Shelley Ralston's and Bill Summer's backgrounds are not known to me. Googlers should be warned that this Bill Summers was not the guy who played with Herbie Hancock.
When I saw Roadhog at the Green Earth Cafe, they played three sets. It was a school night, so we only saw the first two sets. Hunter was clearly the main fulcrum of the group, but they were very much a group. They performed many songs from both of Hunter's albums, some unrecognizable songs and a few interesting covers. Shelley Ralston had a prominent role in the vocals, singing Donna Godchaux's parts from the record (even now I recall she was great on "That Train") and no doubt giving the rusty Hunter some confidence on the choruses. She also did a great cover of Patsy Cline's "I Fall To Pieces."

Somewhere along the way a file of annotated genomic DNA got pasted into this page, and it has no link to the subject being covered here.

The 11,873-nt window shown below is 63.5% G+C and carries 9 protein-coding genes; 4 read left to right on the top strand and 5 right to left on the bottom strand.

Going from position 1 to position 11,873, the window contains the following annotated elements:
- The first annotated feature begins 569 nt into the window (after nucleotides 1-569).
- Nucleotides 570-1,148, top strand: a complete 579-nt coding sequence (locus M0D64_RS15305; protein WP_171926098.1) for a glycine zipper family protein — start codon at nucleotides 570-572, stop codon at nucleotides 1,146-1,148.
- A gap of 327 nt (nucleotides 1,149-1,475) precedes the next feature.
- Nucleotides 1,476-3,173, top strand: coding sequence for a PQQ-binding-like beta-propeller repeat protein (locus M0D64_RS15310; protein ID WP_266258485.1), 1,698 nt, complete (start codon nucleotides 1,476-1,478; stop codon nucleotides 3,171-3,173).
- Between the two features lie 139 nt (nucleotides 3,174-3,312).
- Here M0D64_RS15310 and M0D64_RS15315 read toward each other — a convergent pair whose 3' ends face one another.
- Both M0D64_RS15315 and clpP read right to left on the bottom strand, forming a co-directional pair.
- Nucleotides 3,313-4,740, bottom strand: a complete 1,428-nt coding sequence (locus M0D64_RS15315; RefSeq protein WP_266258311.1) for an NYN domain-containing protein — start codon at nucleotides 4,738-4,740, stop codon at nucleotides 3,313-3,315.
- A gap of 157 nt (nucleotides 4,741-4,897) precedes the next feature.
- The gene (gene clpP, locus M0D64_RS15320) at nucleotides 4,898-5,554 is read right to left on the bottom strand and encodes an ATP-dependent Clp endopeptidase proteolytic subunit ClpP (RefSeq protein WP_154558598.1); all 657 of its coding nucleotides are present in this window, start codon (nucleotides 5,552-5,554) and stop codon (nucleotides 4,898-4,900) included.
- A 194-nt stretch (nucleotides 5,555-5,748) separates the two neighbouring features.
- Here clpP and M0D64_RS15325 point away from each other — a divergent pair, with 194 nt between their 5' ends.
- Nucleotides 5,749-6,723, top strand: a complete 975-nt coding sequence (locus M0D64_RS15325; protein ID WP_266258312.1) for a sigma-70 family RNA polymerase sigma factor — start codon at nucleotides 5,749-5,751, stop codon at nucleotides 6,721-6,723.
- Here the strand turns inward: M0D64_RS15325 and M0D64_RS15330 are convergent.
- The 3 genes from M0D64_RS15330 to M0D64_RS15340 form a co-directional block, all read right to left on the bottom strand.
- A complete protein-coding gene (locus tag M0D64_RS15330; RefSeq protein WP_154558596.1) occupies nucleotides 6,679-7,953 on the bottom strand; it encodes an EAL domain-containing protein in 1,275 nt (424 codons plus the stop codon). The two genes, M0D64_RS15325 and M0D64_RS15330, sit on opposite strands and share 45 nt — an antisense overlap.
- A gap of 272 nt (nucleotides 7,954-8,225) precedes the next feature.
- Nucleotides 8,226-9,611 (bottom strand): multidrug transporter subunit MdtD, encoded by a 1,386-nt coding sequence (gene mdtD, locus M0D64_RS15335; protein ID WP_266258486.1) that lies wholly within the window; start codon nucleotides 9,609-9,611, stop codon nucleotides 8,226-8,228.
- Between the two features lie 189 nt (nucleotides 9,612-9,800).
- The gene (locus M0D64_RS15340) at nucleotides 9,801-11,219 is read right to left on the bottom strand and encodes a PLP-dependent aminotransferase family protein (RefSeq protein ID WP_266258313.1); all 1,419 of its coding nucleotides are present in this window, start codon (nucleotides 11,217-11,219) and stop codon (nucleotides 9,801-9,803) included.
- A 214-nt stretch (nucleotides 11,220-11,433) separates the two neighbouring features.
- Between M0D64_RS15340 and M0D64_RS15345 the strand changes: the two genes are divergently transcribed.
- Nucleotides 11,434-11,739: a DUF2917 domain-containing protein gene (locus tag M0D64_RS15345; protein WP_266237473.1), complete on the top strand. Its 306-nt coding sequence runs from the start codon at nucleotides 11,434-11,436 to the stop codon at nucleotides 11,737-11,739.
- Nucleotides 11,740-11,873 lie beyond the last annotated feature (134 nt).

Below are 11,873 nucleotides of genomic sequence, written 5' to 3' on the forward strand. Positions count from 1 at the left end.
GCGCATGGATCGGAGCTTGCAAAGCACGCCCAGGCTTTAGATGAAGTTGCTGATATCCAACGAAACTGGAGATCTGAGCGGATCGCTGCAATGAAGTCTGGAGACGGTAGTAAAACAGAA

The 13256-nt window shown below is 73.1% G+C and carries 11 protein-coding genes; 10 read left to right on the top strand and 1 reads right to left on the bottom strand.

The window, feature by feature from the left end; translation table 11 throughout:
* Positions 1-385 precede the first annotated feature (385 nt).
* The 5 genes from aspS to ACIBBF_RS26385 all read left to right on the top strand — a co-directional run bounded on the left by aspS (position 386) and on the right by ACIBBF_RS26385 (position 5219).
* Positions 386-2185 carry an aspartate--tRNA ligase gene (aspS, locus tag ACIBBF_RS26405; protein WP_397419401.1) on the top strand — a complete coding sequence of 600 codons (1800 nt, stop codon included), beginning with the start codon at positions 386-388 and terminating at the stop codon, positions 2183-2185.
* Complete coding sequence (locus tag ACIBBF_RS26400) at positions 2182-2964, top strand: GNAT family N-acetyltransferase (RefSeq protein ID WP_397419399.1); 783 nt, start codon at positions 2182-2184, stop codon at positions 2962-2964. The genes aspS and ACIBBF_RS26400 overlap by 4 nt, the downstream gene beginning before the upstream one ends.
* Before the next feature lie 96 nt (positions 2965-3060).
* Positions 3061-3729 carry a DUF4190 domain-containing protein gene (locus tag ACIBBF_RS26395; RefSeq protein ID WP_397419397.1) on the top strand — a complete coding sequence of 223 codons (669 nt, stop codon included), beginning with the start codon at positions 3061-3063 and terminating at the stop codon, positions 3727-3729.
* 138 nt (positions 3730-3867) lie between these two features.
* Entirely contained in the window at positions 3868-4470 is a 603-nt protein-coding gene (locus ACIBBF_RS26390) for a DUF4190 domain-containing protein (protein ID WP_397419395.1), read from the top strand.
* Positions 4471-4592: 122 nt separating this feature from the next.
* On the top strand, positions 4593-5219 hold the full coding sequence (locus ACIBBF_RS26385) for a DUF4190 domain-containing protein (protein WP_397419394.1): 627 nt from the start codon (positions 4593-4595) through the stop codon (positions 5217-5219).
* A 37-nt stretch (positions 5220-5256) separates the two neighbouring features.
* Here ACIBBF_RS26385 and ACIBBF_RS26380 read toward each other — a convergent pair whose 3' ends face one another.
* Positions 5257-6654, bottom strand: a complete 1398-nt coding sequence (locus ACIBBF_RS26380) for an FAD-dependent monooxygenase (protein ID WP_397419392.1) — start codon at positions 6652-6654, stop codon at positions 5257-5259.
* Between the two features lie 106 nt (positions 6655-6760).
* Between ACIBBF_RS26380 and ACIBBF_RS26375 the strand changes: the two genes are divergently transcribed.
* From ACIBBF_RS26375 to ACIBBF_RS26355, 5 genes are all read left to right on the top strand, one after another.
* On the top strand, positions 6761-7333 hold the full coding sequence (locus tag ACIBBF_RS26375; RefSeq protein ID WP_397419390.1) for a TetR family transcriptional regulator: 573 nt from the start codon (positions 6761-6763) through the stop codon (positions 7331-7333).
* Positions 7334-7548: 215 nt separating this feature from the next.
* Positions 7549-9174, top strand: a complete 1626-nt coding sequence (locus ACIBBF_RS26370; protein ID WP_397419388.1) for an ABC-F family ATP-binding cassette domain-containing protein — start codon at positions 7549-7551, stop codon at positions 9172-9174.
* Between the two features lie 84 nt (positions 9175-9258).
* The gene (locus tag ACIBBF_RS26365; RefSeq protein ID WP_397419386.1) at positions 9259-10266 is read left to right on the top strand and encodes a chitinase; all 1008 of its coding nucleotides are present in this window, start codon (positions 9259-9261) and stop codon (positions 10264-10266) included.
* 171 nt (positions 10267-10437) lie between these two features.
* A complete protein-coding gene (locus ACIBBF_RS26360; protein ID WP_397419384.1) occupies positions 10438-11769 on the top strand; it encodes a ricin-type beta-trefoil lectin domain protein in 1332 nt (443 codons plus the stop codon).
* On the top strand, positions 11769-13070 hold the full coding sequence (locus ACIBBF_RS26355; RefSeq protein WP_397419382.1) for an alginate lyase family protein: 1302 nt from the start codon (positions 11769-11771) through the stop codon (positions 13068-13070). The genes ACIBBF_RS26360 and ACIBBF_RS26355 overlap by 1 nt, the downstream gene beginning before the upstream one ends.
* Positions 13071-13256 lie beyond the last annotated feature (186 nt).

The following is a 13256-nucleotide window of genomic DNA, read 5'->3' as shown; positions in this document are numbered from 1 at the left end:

There were no Grateful Dead covers. Other members of the group sang a few numbers, although I couldn't identify them. Rodney Albin played electric violin and led the band through Doug Kershaw's country cajun classic "Louisiana Man." The only cover I recall hearing Hunter singing was country singer Tom T. Hall's hit "The Night Clayton Delaney Died." While the Grateful Dead and others were proud country rockers by 1976, their style was more oriented towards Buck Owens and the Bakersfield sound, epitomized by Merle Haggard. More conventional Nashville fare, like Tom T. Hall, was not part of the rock repertoire, and at the time it was fascinating to see Hunter pull off a convincing version of the song. For a band of San Francisco hippies, Roadhog had a more traditional country/honky tonk sound, a little more Centrist than the Western Swing style of groups like Commander Cody.